Sagina saginoides
Sagina saginoides (L.) H.Karst. (Caryophyllaceae) is a common, loose cushion forming herb in alpine zones of Uttarakhand. The entire plant is hardly 5-8cm across. Flowers 2-4mm across.

ID Requested AT OCT2016/05 : 9 posts by 5 authors. Attachments (1)
Kindly identify
October 23, 2016
Place: Narkanda, Shimla, India
Altitude: 8700- 8800 feet
Caryophyllaceae. Please check for Sagina saginoides.
Nice to know, I had seen this for the first time.. will share mine pics too...!!
This does seem to fit Sagina and the obvious species is S.saginoides (L.) Karst. which was called S.procumbens in FBI and this is what Collet
named it in 'Flora Simlensis' - remarking it was found at Shimla and Narkunda on gravell walks and road-sides being the same as 'Pearlwort' in Britain.
However, this is where it gets more complicated.
Stewart listed the plant as S.saginoides with S.procumbens of FBI non. L as a synonym i.e. S.procumbens L. - the 'Procumbent Pearlwort' being a separate species. He recorded as common in Pakistan & Kashmir from 1500-4200m incl, Ladakh.
Both are accepted names and we have both in the UK. S.procumbens is common throughout the UK in paths, lawns, ditch-sides & short turf - it is even found just 50 metres from where I type in gaps in pavement. Whereas S.saginoides is a rare arctic-alpine plant of barish ground and rock ledges on mountains in Scotland.
Makes me wonder if the two separate species might not have been mixed up in the past?  Collet certainly thought they were the same species but thata is not the case.  Interestingly the 'Scottish Pearlwort' is recognised which is a hybrid between the two species!
In the UK (whether this applies in India I do not know) they can be separated by the usually 4-merous flowers & 4 stamens with petals minute or 0 in S.procumbens (I certainly remember struggling to detect any petals in a specimen from my road even with a hand lens) whereas the flowers of S.saginoides  are usually 5-merous, sometimes 4-merous, stamens 10, rarely 8, petals +/- obvious and generally a more upright plant.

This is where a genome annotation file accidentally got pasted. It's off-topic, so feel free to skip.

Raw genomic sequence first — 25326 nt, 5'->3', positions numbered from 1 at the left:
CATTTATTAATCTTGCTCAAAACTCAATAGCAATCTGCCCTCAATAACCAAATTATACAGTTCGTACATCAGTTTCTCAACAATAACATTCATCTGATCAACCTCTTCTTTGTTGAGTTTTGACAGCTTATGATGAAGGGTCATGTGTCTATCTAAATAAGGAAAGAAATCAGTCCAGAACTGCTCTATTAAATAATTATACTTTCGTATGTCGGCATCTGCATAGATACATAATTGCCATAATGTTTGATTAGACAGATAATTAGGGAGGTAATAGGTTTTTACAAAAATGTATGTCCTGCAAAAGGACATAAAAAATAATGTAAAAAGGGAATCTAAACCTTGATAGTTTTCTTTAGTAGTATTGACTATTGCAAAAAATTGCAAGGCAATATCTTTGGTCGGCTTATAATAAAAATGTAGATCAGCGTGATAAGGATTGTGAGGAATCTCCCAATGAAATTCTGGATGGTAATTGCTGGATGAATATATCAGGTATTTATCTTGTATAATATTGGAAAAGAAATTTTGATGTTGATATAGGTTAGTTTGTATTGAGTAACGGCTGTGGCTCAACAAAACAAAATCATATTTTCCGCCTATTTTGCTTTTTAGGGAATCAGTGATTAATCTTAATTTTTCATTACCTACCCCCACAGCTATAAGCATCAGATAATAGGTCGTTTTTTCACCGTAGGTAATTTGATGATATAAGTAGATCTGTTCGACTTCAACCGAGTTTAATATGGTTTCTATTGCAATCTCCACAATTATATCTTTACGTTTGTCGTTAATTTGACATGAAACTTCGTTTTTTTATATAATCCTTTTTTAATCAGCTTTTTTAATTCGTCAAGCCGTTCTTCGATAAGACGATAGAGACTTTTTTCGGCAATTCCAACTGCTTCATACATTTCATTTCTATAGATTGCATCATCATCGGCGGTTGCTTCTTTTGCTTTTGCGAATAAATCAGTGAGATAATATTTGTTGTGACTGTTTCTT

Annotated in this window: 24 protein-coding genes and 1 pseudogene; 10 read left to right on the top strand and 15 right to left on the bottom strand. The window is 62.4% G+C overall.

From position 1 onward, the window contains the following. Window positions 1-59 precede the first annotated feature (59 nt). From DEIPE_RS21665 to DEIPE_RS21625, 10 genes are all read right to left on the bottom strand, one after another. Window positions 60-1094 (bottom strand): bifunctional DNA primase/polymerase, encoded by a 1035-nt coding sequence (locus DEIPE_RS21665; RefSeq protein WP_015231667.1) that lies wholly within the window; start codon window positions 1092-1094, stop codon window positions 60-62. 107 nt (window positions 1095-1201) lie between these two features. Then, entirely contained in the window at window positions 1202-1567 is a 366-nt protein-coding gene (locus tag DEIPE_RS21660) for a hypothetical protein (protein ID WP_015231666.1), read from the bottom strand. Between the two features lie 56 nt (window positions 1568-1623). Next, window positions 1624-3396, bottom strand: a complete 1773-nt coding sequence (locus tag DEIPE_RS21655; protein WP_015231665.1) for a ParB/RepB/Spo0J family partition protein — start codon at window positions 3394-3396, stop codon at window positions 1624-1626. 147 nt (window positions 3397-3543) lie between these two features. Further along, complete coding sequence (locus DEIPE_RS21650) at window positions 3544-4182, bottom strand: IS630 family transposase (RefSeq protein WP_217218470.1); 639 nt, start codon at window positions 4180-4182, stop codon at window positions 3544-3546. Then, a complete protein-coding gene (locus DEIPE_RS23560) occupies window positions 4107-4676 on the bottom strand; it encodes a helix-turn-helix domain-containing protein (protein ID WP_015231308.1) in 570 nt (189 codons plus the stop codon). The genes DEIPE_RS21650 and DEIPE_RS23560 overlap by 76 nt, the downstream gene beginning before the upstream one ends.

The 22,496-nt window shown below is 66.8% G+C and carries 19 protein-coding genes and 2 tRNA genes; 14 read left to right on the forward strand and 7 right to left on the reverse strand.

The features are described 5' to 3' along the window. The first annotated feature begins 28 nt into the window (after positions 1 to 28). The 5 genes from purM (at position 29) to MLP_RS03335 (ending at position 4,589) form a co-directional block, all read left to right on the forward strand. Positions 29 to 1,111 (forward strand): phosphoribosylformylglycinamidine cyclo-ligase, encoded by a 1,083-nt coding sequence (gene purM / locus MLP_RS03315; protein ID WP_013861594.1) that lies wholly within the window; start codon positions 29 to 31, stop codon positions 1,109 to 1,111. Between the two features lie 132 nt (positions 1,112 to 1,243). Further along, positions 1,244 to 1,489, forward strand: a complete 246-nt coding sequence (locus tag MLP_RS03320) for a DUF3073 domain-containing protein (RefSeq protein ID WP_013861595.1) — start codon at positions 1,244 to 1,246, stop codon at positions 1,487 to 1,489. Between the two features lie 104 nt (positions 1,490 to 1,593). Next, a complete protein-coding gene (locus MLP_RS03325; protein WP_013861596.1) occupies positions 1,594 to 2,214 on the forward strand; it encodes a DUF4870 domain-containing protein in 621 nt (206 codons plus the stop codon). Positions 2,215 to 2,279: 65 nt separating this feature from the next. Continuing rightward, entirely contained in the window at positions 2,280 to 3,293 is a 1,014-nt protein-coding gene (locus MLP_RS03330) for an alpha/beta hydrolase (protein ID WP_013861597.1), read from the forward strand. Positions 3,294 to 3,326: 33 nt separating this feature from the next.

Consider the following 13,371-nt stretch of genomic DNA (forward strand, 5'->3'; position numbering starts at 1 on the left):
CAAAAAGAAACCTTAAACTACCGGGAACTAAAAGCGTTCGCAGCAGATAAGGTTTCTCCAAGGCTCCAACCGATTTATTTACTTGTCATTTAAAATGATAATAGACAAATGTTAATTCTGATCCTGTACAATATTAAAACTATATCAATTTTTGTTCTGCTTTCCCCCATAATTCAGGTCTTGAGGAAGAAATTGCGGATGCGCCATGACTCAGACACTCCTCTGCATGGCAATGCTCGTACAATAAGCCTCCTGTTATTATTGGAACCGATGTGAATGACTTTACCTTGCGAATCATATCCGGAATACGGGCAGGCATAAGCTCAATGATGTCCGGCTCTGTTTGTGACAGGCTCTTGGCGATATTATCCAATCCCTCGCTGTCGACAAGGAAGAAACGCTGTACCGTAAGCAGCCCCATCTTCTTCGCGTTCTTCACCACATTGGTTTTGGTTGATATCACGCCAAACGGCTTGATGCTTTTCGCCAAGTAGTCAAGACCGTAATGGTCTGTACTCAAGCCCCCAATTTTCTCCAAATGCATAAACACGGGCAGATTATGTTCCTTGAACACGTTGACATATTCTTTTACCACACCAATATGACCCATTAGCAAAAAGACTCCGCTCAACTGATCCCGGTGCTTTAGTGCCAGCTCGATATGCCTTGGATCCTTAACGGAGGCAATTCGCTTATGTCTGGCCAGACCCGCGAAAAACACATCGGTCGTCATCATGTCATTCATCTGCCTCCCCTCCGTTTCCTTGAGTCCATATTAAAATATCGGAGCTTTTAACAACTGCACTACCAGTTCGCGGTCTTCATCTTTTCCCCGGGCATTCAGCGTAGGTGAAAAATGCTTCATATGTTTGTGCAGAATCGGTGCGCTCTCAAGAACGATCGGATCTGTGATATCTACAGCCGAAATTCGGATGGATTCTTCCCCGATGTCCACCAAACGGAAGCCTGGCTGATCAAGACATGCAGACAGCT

Collet describes petals & sepals as 4 or 5!  Flowers very small, white. Stamens 4 or 5. 
As to the single image taken at Narkund (please, please take more than one shot per plant, several, as explained) - there are only capsules to be seen, though it appears there are 5 sepals.  Would the serious botanists amongst you look out for this plant on future trips to Narkanda or Simla or presumably lots of other places and with the aid of the hand lenses I am encouraging everyone to carry with them when looking at and photographing flowers, please check the number of stamens and how distinct the petals are on future occasions.
Perhaps both species occur in the hills and mountains of India with the habitat helping to distinguish between them, rather than one?
In the UK it is easy. Unless one is in the mountains of Scotland then S.saginoides is not a possibility. But this level of familiarity with our flora is a result of thousands of active field botanists exploring all over the Britain over a period of 2-3 centuries.
Please find a few more pics of the same individual, though I believe this herb was in post-flowering stage. Place Narkanda, Himachal Pradesh, October 23, 2016. I cannot say if they will help to conclude the id.. Attachments (4)
Thanks for sending the additional images which were useful - though alone cannot resolve the issue raised.
5 sepals are clearly shown (consistent with S.saginoides) but the specimen is not at the flowering stage to determine the number of stamens.
It would be informative to know if the record(s) of Sagina saginoides for Ladakh is/are from 'weedy' locations or more 'alpine'?